"The long-term consequences to the child are completely unknown," said Dr. William Hurlbut, consulting professor at the Neuroscience Institute at Stanford University Medical Center. "Something subtle but significant might be changed in the final physical frame or personality of the person born -- like tipping the rocket slightly on the launch pad, a tiny tilt might make some difference in the final destination.
"From a practical perspective I think this may cause some political stir, but I don't think it will be greeted as much of a solution."
Some researchers are looking at ways to create cloned embryos from adult cells and using the resulting embryos for research. To do this, they insert the genetic material of an adult cell into a human egg cell -- a similar technique used years ago to create Dolly, the cloned sheep.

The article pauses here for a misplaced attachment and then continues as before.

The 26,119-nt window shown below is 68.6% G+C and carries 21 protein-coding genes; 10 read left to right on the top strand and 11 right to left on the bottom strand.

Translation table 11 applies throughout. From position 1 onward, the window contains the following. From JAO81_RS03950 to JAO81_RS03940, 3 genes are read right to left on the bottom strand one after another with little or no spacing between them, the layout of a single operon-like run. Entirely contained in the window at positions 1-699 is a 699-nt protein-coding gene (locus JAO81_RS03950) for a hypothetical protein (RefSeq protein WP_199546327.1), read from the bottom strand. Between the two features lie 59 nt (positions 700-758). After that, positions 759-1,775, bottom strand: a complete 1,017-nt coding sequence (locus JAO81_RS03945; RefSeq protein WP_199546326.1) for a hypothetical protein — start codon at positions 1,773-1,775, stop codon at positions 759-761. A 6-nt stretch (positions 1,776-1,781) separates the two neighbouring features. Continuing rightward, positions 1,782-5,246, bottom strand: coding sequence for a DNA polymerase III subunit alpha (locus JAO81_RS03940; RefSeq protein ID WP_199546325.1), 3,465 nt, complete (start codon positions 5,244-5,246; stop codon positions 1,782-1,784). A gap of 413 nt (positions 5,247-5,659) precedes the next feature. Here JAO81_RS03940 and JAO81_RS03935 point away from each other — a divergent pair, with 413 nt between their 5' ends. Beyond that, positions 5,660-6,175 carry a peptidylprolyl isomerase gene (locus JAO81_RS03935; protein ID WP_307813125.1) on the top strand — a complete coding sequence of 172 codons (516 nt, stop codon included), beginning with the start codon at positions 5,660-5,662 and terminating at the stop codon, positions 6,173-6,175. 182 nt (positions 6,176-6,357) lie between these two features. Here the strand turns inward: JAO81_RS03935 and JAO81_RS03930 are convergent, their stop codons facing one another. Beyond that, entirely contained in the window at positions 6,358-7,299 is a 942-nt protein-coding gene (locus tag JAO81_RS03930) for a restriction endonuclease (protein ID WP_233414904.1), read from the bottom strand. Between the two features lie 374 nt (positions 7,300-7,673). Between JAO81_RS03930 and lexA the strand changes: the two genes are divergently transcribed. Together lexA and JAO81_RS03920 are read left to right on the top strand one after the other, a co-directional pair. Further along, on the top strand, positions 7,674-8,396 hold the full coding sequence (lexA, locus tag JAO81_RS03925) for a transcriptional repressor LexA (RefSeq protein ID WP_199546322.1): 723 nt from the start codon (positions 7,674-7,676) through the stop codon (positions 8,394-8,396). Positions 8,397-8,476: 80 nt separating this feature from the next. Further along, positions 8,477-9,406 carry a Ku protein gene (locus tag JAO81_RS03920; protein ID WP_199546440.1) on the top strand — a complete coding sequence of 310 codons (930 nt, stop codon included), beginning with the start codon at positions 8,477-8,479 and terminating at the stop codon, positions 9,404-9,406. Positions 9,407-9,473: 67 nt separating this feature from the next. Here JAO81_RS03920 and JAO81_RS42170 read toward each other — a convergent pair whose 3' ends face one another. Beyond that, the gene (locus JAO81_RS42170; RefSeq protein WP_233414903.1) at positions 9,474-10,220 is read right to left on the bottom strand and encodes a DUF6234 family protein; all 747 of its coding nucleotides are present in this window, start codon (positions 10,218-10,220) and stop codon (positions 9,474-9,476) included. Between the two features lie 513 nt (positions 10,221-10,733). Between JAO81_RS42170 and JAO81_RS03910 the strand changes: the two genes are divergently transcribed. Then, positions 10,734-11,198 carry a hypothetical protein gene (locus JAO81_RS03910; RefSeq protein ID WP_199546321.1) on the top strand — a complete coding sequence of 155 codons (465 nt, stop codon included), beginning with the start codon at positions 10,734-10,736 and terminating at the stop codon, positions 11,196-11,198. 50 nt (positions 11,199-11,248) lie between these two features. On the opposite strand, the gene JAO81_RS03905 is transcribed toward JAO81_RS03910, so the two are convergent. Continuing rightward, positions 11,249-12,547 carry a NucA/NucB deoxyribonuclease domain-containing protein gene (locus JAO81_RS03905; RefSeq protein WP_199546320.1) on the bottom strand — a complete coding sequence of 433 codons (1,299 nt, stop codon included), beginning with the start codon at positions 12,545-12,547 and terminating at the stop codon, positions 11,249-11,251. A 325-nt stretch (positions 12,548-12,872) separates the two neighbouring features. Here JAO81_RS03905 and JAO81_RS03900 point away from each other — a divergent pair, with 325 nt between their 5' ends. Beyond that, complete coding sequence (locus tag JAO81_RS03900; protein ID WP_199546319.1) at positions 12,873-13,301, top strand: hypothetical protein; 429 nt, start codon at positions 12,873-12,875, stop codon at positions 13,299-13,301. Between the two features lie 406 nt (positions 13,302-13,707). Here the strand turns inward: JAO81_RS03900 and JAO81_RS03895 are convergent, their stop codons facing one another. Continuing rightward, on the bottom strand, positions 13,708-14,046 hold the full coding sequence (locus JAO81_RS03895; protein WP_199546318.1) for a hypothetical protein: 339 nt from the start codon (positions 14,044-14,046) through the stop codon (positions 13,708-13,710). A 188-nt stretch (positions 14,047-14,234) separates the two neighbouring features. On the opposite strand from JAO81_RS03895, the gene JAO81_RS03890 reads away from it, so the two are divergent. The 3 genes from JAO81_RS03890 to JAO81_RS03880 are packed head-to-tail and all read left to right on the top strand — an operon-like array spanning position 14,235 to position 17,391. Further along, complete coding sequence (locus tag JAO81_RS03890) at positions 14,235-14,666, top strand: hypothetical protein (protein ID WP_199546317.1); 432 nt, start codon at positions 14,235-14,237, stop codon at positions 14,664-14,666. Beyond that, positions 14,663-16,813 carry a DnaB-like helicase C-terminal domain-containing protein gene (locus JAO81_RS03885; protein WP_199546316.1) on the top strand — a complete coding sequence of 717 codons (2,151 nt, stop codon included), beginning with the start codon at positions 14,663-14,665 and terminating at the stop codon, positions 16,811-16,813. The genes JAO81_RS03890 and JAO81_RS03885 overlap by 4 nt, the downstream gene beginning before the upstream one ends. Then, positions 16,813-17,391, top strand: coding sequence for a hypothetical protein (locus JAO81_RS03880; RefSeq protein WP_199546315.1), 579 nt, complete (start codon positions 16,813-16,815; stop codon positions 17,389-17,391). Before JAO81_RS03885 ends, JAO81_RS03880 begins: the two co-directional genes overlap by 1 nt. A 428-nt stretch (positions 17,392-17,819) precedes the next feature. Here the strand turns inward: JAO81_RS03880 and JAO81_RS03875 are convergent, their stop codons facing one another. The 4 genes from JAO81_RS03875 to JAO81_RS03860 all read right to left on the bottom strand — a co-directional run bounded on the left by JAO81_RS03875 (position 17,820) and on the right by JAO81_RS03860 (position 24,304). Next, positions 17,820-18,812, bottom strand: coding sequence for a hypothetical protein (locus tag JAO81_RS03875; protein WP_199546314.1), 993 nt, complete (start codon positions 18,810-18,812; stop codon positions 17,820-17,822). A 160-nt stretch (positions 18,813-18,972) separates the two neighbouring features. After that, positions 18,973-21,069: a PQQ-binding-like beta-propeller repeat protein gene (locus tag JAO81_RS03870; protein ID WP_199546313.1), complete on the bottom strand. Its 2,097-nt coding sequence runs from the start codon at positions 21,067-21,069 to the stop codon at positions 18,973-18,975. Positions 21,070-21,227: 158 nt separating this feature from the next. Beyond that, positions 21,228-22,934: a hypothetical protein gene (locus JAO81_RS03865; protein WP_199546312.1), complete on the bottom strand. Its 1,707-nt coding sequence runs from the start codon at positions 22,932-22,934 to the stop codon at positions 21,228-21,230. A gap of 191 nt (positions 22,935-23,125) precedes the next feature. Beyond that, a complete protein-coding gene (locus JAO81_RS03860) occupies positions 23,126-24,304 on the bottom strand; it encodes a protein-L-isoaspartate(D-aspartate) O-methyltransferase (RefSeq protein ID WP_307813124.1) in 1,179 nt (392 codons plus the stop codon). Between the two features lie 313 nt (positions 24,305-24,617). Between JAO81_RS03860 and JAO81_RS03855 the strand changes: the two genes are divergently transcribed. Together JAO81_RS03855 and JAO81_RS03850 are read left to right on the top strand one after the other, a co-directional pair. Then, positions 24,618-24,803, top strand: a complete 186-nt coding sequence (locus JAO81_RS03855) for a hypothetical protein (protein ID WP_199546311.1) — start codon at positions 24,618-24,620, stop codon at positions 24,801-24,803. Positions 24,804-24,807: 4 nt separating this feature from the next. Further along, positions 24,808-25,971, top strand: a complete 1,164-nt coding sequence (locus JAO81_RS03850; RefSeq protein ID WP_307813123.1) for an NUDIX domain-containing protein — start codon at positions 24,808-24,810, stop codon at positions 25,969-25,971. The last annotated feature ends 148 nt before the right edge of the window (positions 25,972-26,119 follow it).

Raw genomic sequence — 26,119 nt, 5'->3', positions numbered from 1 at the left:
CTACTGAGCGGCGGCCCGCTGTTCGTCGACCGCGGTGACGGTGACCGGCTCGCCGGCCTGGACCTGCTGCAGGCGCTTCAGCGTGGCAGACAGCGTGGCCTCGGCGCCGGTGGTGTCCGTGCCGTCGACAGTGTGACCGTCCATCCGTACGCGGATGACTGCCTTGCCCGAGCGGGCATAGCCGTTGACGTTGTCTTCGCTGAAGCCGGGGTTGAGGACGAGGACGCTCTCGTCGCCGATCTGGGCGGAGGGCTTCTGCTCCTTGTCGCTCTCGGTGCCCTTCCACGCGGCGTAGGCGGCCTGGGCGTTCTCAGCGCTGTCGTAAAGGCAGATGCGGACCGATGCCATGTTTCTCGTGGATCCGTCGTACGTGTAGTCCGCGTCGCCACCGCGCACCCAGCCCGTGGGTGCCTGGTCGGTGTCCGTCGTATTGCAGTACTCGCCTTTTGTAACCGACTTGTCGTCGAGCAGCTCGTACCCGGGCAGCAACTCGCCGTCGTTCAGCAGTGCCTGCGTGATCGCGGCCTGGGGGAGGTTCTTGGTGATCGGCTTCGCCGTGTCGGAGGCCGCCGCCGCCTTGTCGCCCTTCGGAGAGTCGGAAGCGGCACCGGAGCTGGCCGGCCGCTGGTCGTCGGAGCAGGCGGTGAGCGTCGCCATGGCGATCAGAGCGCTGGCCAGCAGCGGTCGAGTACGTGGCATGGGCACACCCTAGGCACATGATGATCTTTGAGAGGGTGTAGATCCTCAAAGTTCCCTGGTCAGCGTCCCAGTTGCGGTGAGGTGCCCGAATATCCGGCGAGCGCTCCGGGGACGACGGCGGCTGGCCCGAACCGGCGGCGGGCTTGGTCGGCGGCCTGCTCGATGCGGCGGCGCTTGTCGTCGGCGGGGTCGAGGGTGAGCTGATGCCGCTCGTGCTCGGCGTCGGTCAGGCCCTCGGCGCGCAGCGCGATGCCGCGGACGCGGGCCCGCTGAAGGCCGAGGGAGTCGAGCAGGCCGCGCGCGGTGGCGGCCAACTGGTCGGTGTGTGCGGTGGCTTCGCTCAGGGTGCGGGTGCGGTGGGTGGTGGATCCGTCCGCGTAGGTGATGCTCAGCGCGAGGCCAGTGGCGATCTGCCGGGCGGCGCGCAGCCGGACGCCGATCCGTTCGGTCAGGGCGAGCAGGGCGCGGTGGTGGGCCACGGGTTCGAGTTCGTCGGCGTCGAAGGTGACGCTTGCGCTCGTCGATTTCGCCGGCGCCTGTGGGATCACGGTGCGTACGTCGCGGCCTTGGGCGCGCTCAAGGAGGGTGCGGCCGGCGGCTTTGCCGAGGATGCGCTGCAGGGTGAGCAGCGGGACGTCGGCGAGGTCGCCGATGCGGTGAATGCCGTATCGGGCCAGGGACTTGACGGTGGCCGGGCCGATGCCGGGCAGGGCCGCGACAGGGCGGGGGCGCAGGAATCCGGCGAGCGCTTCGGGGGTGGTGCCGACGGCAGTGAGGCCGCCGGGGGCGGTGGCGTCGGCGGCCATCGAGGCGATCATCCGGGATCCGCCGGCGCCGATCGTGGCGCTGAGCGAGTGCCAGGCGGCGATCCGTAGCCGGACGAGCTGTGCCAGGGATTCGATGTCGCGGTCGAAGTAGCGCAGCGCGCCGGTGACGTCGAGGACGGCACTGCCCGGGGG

The technique obviates the need for embryos, opting instead for human egg cells. And thanks to new research, scientists can now tap into the enormous pool of fertilized eggs created through IVF procedures, potentially using them to create clone embryos for stem cells.
"There are a half million fertilized eggs created every year in the U.S., and 3-10 percent of those will not develop," said Dr. Kevin Eggan of Harvard University's Stem Cell Institute, lead author of a recent study on the technique.
As with the other possibilities, the cells that are created cannot differentiate into the full range of tissues offered by embryonic stem cells. Researchers also worry that the political implications of these alternative developments could hinder the progress of the study of actual embryonic stem cells.
"It is important to note that the opponents of stem cell research will seize upon these studies as cause to stop funding human [embryonic stem] cell research...that these alternatives obviate the need to use embryos in research," Harvard's Daley said.